What is a nootropic?

You’ve probably heard the term “nootropic” talked about a lot recently. It’s a trendy word right now. But what does it mean? According to the Merriam Webster Dictionary, a nootropic is a substance that enhances cognition and memory and facilitates learning.

Slang dictionaries erroneously call them “smart drugs.”

The word nootropic is derived from two Greek words: “nous,” which means mind, and ”tropein,” which means to bend or turn.

Although the term nootropic originally referred to synthetic substances that were purported to enhance mental abilities, the term is now being used more broadly to refer to anything that supports cognitive function – including nutrients and botanicals in dietary supplements.

A little history lesson

Although the term “nootropic” has become a hip term, it’s not new. In fact, it was coined by a Romanian chemist and psychologist, Dr. Corneliu Giurgea, several decades ago – sometime in the mid-1960s or early ‘70s. The story goes that he was trying to invent a sleeping pill and wound up instead with a substance he called a nootropic – piracetam.

Dr. Guirgea outlined several specific conditions for something to be called a nootropic. It needed to:

  1. Enhance memory
  2. Improve behavior under adverse conditions
  3. Shield the brain from injury by physical or chemical means
  4. Improve tonic cortical/subcortical control mechanisms
  5. Demonstrate a low toxicity and side-effect profile

Even though the advent of modern-day nootropics only dates back 50 years, there is evidence of the use of plants being used to influence mood and cognition, such as Ginkgo and coca leaves, dating back more than 10,000 years ago.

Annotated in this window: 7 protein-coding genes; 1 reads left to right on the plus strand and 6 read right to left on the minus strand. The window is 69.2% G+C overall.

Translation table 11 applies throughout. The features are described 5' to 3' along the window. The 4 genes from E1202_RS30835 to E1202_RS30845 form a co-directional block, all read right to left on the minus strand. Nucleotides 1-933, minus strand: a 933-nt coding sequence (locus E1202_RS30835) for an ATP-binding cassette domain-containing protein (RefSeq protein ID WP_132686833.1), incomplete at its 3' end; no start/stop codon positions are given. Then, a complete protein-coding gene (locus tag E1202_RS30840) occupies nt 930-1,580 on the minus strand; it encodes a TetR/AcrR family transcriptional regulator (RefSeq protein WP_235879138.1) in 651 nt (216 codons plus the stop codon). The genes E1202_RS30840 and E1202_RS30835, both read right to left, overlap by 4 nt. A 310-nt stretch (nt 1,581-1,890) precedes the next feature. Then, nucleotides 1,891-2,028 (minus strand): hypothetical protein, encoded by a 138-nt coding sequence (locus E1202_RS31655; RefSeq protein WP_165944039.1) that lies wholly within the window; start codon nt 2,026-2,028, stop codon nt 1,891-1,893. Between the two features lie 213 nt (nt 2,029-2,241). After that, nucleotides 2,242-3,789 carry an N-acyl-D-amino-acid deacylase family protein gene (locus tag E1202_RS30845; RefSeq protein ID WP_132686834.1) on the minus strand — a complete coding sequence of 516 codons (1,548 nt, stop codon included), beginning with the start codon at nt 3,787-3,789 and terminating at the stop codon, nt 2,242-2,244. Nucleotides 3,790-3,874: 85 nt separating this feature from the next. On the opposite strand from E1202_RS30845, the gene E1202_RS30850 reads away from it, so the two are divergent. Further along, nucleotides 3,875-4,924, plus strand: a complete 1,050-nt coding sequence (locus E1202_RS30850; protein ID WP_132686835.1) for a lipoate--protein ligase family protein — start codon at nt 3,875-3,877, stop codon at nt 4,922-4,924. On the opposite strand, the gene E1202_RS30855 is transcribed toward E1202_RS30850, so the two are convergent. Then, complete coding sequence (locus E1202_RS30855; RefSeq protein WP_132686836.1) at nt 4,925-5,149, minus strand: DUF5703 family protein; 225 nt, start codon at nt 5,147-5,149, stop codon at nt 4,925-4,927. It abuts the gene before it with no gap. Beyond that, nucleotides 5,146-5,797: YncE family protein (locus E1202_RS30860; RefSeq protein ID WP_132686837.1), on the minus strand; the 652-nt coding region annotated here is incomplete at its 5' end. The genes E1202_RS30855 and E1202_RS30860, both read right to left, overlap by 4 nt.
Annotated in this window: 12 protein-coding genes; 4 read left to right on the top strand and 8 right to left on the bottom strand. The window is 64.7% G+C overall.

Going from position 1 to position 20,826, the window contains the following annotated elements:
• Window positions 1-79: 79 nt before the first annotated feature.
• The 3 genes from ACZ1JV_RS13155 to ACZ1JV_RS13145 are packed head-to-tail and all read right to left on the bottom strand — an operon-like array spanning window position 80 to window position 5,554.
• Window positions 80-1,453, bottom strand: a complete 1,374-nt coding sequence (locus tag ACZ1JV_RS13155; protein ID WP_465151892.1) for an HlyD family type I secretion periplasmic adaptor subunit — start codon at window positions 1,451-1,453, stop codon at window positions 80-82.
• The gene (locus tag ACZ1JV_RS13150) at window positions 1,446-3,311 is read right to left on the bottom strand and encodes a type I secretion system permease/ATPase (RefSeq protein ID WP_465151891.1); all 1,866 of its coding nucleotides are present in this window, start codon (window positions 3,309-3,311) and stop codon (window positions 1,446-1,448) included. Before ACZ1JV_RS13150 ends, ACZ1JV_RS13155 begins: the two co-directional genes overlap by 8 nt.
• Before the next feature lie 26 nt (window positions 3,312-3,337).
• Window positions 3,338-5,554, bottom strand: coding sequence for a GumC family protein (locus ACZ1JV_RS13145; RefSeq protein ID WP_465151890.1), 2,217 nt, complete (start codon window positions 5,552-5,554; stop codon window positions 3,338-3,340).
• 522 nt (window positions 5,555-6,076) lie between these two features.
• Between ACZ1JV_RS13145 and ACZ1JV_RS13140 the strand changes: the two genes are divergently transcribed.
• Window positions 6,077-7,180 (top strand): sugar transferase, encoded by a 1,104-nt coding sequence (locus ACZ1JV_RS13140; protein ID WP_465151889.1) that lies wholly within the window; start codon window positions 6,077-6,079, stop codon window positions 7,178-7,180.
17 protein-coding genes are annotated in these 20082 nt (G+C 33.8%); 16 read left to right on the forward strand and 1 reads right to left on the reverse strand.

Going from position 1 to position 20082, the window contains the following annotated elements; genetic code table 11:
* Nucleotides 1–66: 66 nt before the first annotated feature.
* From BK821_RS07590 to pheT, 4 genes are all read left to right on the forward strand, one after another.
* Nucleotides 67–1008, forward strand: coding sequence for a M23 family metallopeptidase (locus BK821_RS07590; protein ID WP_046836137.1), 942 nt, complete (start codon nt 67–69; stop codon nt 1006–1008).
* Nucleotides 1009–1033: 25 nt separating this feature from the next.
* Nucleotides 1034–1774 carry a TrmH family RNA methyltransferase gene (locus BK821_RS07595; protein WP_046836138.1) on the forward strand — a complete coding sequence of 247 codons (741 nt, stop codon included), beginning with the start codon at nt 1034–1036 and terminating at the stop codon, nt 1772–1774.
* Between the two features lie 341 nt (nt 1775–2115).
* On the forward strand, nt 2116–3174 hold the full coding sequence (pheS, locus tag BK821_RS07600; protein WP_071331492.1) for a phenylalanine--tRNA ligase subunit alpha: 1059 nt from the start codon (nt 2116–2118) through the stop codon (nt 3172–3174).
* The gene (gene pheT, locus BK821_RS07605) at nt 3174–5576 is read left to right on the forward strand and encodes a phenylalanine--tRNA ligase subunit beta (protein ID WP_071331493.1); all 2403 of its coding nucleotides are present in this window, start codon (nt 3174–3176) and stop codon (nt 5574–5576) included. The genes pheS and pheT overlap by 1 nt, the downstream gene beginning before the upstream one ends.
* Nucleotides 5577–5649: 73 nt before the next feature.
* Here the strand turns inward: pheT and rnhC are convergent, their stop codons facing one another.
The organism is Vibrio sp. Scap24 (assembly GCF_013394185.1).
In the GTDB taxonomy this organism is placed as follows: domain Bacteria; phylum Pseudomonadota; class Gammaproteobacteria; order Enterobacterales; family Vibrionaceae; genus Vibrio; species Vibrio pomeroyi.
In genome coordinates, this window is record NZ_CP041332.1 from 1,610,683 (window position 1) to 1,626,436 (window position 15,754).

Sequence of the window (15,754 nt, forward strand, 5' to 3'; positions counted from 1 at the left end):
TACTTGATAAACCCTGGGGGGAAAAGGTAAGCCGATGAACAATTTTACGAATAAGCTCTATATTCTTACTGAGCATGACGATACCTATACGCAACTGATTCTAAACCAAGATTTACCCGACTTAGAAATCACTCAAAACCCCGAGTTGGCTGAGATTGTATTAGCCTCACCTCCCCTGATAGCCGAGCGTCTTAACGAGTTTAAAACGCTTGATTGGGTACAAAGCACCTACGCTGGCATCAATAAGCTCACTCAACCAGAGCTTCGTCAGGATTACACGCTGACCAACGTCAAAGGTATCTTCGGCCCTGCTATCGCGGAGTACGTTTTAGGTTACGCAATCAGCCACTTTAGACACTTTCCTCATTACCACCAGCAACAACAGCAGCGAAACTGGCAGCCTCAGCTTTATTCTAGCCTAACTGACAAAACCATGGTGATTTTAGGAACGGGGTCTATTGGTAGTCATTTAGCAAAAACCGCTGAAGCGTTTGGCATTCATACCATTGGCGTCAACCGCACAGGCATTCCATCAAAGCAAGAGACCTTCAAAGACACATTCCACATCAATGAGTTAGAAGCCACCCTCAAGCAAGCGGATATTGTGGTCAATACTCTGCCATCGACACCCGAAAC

The use of Ginkgo might even date back further than that because Ginkgo trees are the oldest living trees on Earth, dating back 250 million years.

Who uses nootropics?

Many of the ingredients you might find in a so-called nootropic, which in the past might have been found only on grandma’s bedside table, can now be found in the book bag of a Gen-Z-er or the briefcase of a Millennial.

The products appeal to students who are cramming for exams or young, upwardly mobile professionals in high-powered jobs looking for the mental edge to boost creativity and productivity in a competitive environment.

What are some common nootropics?

What would be included on a list of common nootropics depends on whether you follow the strict definition for nootropics originally outlined by Dr. Giurgea 50 years ago, or whether you define the term more loosely to encompass anything that might support any aspect of cognitive function.

Substances commonly referred to as nootropics cover the gamut:

  • Botanical extracts (e.g., Panax ginseng, Ginkgo biloba, Bacopa monnieri, and Rhodiola rosea)
  • Unique dietary ingredients (e.g., creatine, L-theanine (particularly when combined with a little caffeine), acetyl-L-carnitine, phosphatidylserine, and resveratrol)
  • Prescription drugs (Adderall, Ritalin)
  • Unregulated substances (e.g., the racetams – piracetam being the most widely used)

Are “smart drugs” really nootropics?